4. [34]
    It is true that Ms Clifton or any previous owner of Lot 2, never had exclusive use of the subject car park and therefore the correction of the DA plans to reflect this fact was not unreasonable and in line with the 2015 development application. But, Ms Clifton sought the have the Body Corporate agree to her having exclusive use of the subject car park. If this motion was passed then Motion 1 would became redundant and would not have been implemented. So was it unreasonable for the Body Corporate, not to pass the motion to grant exclusive use of common property for car parking to Lots 1 and 2?
  5. [35]
    In her written submissions Ms Clifton relies on the decision in Body Corporate for Beaches Surfers Paradise v Backshall [2016] QCATA 177 and the statement that:

reasonableness (is not something about which informed views are likely to or should differ. Reasonableness does not mean whatever the Adjudicator considers to be just and equitable and it does not involve the application of discretionary considerations…The standard of reasonableness is objective and it is to be applied….taking into account all relevant factors including factors which were extant but which the parties may not have identified or appreciated at the time.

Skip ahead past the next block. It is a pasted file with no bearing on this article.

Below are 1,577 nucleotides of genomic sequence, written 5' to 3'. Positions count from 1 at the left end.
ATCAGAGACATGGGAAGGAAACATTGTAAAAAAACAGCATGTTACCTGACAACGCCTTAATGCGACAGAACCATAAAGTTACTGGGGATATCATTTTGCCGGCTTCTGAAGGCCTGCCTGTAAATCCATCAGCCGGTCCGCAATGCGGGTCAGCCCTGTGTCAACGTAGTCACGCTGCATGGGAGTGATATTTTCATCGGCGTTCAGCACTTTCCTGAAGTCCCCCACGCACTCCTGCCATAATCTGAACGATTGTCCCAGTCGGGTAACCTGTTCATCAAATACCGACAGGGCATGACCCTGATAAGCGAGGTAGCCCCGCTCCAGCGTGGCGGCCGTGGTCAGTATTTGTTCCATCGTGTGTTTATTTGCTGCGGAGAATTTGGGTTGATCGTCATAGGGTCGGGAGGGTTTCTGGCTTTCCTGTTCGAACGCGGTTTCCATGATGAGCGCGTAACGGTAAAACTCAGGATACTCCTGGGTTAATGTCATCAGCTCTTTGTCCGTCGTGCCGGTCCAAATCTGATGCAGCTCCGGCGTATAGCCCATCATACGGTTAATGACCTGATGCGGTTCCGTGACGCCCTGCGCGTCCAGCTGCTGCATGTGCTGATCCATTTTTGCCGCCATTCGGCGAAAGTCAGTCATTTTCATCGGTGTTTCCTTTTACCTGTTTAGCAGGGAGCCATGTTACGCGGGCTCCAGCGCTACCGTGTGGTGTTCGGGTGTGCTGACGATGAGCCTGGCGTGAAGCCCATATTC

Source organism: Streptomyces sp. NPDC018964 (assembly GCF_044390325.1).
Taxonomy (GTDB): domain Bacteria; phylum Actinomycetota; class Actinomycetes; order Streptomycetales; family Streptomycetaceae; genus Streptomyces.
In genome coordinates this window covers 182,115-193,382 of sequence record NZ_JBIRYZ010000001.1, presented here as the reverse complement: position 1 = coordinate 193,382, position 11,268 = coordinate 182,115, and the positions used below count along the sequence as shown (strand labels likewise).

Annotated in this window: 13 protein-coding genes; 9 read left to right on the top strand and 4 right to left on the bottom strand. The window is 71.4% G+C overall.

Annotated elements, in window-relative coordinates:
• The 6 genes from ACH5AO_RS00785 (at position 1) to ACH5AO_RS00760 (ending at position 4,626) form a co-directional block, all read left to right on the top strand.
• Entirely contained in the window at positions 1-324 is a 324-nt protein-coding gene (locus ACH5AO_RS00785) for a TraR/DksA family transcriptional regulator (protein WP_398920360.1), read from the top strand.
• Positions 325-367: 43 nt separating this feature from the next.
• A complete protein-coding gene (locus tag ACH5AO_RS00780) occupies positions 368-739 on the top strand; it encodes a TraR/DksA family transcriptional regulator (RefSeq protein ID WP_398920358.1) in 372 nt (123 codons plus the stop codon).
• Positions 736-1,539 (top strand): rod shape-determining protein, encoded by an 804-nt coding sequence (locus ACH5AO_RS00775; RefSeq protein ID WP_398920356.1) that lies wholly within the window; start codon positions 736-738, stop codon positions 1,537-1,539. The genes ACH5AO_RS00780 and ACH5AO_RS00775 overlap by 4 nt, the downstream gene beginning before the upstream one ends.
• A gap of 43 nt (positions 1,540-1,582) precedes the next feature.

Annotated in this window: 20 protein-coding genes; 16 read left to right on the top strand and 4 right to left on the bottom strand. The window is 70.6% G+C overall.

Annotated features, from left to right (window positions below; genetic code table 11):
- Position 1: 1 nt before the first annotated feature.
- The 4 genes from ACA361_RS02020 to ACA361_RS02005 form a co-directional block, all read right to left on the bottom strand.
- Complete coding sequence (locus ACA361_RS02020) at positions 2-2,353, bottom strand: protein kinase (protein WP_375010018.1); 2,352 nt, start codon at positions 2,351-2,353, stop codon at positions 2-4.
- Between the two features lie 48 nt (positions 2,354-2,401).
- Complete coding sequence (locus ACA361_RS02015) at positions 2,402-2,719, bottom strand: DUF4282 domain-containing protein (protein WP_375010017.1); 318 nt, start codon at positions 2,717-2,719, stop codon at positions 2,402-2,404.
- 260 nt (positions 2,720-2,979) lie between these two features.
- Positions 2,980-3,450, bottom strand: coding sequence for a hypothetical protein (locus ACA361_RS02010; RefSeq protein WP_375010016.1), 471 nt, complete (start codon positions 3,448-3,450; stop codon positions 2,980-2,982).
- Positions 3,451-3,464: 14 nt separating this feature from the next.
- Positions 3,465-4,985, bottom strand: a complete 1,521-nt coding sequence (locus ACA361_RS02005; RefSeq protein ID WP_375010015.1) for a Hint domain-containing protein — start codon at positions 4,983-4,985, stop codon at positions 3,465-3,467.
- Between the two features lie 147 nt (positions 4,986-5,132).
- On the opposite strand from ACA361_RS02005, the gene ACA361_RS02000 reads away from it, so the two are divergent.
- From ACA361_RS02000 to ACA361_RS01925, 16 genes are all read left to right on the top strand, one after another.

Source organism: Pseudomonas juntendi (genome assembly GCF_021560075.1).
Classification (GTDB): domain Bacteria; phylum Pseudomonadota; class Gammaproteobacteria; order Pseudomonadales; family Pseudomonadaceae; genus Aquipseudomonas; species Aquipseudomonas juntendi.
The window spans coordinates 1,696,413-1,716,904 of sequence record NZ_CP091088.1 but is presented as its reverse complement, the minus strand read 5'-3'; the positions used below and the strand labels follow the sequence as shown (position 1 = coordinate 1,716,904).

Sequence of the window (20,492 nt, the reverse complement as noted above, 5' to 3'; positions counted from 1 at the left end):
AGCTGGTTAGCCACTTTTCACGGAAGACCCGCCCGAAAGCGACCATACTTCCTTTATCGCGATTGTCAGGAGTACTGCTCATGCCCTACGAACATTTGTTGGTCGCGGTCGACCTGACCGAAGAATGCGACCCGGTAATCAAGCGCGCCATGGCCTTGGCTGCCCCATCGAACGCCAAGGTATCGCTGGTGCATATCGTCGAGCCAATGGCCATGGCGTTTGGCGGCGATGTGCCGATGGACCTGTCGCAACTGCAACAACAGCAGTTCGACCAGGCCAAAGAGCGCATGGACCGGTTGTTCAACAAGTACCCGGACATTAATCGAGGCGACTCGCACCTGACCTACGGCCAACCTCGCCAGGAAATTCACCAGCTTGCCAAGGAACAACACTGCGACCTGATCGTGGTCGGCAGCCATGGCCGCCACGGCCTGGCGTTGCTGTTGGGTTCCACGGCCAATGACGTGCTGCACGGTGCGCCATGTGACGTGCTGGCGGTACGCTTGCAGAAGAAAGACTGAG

1. [36]
    When applying these considerations as to what is reasonable here, having regard to the history and what is occurring now with all visitor vehicles for Lots 3 and 4 using the subject car park in preference to the exclusive car parks of those Lots, it would seem that it is unreasonable for Unit 2 not to have exclusive use of the subject car park. The Adjudicator addressed this at [33] and noted that there is nothing in the legislative provisions which requires the allocation of exclusive use entitlement to be equitable. Furthermore in respect of the particular motion there was nothing from the owner of Lot 1 agreeing or consenting to the grant of exclusive use. However, in my view the absence of any input by the owner of Lot 1 is not relevant to the consideration of the motion. I proceed on the assumption that the owner of Lot 1 would have been on notice of what was on the agenda for the meeting and abstained.
  2. [37]